platform door was usually kept closed, so making it irrelevant. They were fairly soon rebuilt with normal front doors, and later Nationals
came with normal front doors, but also with centre exit doors on both sides. The front and nearside doors were used against the pavement
at the terminals, and the offside doors were used almost exclusively at aircraft side (here endeth the lesson).
14. Something a little bit smaller and younger. In 1981 four of these Ford R1014 with angular Lex Mexeta bodies were acquired for crew
transfer work. For such a small sized vehicle it was unusual for them to have 20-seat dual-door bodywork, one door on the nearside by the
driver, the other on the offside as shown. Between this door and the driver, one can make out racks for the baggage.
15. Looking somewhat dated (in my humble opinion), was this East Lancs bodied Scania K112. Nine of these dual-purpose 37-seater buses were
acquired and placed into service in this allover yellow livery. They were employed on inter-terminal transfers as shown by the statement
beneath the windscreen that read “Terminals 1 & 4”. This was 1987 and to the left of the picture one can make out the rebuilt central bus
and coach station. Some years later several of these buses turned up in Northern England when acquired by the Yorkshire Terrier bus company
based in South Yorkshire. They were repainted into a bright yellow and green livery and operated on ordinary stage services in and around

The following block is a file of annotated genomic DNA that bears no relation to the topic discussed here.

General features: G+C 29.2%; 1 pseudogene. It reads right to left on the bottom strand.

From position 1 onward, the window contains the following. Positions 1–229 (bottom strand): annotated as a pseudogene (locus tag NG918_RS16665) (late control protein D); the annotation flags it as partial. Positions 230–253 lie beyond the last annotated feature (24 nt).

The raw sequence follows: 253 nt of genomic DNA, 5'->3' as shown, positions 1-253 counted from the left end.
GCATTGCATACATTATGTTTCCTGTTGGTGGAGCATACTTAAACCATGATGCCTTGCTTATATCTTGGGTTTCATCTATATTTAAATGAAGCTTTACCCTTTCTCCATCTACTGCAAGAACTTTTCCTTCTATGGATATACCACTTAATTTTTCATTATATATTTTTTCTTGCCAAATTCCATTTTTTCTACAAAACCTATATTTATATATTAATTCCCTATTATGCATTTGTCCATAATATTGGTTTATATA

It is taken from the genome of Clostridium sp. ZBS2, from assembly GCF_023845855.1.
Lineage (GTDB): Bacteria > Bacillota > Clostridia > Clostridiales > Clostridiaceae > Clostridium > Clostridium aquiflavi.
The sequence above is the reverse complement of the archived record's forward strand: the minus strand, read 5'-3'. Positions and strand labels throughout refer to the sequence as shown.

the Sheffield area.
16. Moving into the 1990s and yet another revision to the livery after a further makeover. Gone was the red, white and blue and other
liveries replaced by sort of red, grey and blue hues. Pausing for custom in the central area in October 1995, BA’s number CC473 one of fourteen
Van Hool midibuses which looks a bit more modern than some of the earlier vehicles.
17. Back in time for this one though. March 1977 and a number of these crowd movers were employed on airside duties as illustrated by the
number of roof mounted flasher units. These were drawn by a fleet of Bedford tractor units which appeared to feature windows in their roofs.
Supposedly these were to allow additional visibility when manoeuvring near aircraft on the tarmac.
18. And even further back in time to complete this piece. We began sort of around 1970 and indeed this was taken in April that year, a
fine line-up of older Bedford tractor units and their trailers parked up and awaiting their next airside duties. They were obviously at
that stage between livery change from the blue and white to the gaudy orange and white.
19. And finally. We began with Concorde, so it is fitting that we end with her. On the 2nd June 1996 Concorde was used in a fly-past along
with the Red Arrows to celebrate the 50th Anniversary of Heathrow Airport. The first Concorde flew in 1969 and entered commercial service
in 1976. Twenty were built. Regrettably the awful crash of the Air France Concorde in July 2000 signalled the final chapter for the aircraft
which was duly retired in November 2003.